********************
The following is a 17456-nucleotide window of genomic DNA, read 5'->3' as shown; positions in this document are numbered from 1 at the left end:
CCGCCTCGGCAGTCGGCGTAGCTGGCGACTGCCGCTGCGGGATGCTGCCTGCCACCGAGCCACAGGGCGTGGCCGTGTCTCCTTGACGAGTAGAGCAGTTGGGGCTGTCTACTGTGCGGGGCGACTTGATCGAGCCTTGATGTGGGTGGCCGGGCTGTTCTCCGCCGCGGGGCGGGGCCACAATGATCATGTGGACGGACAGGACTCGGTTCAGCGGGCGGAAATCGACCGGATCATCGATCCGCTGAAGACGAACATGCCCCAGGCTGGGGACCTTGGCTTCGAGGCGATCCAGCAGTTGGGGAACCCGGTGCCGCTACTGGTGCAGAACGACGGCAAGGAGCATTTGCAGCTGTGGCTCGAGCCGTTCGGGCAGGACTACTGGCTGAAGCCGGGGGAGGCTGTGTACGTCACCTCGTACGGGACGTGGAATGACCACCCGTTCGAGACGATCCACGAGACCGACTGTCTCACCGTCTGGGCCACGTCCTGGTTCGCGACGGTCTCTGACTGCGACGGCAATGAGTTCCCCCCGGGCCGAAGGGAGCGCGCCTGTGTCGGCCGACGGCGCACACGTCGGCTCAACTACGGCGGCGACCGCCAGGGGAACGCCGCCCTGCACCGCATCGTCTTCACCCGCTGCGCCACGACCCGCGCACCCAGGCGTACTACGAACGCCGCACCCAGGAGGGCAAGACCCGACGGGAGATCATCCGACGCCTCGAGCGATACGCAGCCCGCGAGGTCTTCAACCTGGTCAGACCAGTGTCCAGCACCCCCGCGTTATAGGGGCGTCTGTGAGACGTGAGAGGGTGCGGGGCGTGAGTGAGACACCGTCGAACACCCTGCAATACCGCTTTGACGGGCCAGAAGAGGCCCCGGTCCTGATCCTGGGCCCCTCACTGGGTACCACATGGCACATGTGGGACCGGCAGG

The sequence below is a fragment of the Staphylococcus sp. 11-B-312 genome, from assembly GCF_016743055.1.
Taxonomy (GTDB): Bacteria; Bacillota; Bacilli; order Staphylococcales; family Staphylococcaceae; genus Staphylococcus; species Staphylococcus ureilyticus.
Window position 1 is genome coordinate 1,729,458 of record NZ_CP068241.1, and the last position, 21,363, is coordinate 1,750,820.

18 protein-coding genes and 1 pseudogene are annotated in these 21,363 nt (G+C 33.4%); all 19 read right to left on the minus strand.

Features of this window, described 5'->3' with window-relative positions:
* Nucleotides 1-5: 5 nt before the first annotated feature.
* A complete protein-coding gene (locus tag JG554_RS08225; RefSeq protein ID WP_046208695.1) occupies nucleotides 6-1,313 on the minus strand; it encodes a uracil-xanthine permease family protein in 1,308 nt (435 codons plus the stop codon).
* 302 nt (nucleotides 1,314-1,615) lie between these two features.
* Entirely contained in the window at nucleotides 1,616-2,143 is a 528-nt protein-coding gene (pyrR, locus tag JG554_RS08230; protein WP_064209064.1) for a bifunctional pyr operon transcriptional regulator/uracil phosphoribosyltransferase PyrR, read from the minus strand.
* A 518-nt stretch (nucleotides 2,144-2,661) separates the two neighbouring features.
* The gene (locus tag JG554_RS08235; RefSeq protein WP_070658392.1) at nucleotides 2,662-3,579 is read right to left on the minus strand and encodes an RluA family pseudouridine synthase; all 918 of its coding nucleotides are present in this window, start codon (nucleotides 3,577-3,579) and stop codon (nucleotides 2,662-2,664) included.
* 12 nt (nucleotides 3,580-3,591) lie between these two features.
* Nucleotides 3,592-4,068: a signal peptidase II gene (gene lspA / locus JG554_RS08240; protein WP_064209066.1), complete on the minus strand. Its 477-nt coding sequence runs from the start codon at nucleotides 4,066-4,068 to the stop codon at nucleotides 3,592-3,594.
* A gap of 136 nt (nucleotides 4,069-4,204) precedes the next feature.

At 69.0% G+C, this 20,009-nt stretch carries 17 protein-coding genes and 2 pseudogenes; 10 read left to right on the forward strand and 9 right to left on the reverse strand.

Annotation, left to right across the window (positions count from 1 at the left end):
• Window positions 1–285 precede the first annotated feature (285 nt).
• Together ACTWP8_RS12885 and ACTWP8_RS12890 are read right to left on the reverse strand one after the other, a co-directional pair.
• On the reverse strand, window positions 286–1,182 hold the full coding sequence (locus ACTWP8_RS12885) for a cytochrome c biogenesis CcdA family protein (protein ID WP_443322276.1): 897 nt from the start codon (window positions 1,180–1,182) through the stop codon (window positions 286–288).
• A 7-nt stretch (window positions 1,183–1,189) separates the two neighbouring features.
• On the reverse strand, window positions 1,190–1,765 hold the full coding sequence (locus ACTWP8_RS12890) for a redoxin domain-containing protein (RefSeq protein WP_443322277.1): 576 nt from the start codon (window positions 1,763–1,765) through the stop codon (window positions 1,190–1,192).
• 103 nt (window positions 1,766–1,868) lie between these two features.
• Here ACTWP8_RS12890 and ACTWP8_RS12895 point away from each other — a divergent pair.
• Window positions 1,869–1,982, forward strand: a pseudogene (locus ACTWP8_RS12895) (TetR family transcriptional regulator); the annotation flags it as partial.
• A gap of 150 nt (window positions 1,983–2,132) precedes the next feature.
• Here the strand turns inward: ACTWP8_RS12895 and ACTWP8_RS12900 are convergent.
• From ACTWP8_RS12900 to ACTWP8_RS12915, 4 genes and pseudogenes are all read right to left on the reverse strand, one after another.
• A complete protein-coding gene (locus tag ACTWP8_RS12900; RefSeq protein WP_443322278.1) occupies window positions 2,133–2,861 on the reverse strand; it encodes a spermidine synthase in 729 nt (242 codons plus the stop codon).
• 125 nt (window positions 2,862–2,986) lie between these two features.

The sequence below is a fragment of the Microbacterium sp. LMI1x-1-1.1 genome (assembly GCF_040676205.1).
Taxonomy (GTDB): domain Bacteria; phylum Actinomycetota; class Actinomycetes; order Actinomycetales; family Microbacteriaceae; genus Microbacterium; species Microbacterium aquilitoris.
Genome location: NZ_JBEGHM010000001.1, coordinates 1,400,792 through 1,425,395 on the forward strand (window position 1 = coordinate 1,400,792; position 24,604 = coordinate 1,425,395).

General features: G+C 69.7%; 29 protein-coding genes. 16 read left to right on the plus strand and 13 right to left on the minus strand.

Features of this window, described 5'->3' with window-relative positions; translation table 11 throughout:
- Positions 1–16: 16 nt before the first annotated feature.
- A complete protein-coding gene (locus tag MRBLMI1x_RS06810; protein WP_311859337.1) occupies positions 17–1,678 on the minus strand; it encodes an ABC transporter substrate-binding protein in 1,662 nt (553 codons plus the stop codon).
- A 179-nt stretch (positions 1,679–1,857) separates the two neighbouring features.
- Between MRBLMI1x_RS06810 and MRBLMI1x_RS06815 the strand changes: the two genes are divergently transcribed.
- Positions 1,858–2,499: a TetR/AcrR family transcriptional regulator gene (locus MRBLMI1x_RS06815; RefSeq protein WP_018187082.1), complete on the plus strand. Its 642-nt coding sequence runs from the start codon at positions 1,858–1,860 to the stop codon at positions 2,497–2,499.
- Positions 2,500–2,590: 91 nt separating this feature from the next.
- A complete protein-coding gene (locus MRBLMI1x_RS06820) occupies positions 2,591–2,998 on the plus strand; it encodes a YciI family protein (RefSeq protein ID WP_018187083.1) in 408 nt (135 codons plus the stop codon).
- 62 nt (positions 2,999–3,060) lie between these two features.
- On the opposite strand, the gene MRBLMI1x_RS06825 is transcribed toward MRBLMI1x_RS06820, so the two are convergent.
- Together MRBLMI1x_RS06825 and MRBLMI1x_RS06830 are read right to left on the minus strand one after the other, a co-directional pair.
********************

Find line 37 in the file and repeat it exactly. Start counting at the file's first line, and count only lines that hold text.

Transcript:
- Positions 1–16: 16 nt before the first annotated feature.